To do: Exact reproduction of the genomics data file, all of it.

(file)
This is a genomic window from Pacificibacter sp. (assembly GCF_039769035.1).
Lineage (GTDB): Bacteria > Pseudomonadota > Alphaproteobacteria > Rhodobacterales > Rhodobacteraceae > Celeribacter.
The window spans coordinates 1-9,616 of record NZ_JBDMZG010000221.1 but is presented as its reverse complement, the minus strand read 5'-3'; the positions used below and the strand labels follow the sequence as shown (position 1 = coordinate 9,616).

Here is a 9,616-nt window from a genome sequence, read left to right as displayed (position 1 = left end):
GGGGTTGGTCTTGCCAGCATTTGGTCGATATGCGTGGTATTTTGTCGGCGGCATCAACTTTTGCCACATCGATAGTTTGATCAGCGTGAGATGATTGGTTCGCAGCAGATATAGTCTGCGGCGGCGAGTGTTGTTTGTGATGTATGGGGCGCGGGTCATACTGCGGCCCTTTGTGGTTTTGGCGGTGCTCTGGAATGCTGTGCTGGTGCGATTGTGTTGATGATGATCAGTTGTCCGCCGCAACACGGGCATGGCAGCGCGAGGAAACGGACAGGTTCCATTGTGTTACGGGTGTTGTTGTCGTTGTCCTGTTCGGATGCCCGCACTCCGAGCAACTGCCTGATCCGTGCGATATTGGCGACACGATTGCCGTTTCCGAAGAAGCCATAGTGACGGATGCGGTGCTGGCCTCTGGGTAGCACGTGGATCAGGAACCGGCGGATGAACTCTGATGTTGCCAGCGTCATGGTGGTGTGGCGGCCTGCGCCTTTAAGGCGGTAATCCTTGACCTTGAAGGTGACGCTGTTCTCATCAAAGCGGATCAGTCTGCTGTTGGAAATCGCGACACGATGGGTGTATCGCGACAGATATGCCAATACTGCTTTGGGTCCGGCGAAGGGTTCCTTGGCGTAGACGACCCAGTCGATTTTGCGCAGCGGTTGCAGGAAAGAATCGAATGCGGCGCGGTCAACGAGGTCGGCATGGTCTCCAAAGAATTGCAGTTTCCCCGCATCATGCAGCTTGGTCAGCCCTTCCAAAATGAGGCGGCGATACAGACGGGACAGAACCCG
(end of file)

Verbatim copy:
This is a genomic window from Pacificibacter sp. (assembly GCF_039769035.1).
Lineage (GTDB): Bacteria > Pseudomonadota > Alphaproteobacteria > Rhodobacterales > Rhodobacteraceae > Celeribacter.
The window spans coordinates 1-9,616 of record NZ_JBDMZG010000221.1 but is presented as its reverse complement, the minus strand read 5'-3'; the positions used below and the strand labels follow the sequence as shown (position 1 = coordinate 9,616).

Here is a 9,616-nt window from a genome sequence, read left to right as displayed (position 1 = left end):
GGGGTTGGTCTTGCCAGCATTTGGTCGATATGCGTGGTATTTTGTCGGCGGCATCAACTTTTGCCACATCGATAGTTTGATCAGCGTGAGATGATTGGTTCGCAGCAGATATAGTCTGCGGCGGCGAGTGTTGTTTGTGATGTATGGGGCGCGGGTCATACTGCGGCCCTTTGTGGTTTTGGCGGTGCTCTGGAATGCTGTGCTGGTGCGATTGTGTTGATGATGATCAGTTGTCCGCCGCAACACGGGCATGGCAGCGCGAGGAAACGGACAGGTTCCATTGTGTTACGGGTGTTGTTGTCGTTGTCCTGTTCGGATGCCCGCACTCCGAGCAACTGCCTGATCCGTGCGATATTGGCGACACGATTGCCGTTTCCGAAGAAGCCATAGTGACGGATGCGGTGCTGGCCTCTGGGTAGCACGTGGATCAGGAACCGGCGGATGAACTCTGATGTTGCCAGCGTCATGGTGGTGTGGCGGCCTGCGCCTTTAAGGCGGTAATCCTTGACCTTGAAGGTGACGCTGTTCTCATCAAAGCGGATCAGTCTGCTGTTGGAAATCGCGACACGATGGGTGTATCGCGACAGATATGCCAATACTGCTTTGGGTCCGGCGAAGGGTTCCTTGGCGTAGACGACCCAGTCGATTTTGCGCAGCGGTTGCAGGAAAGAATCGAATGCGGCGCGGTCAACGAGGTCGGCATGGTCTCCAAAGAATTGCAGTTTCCCCGCATCATGCAGCTTGGTCAGCCCTTCCAAAATGAGGCGGCGATACAGACGGGACAGAACCCG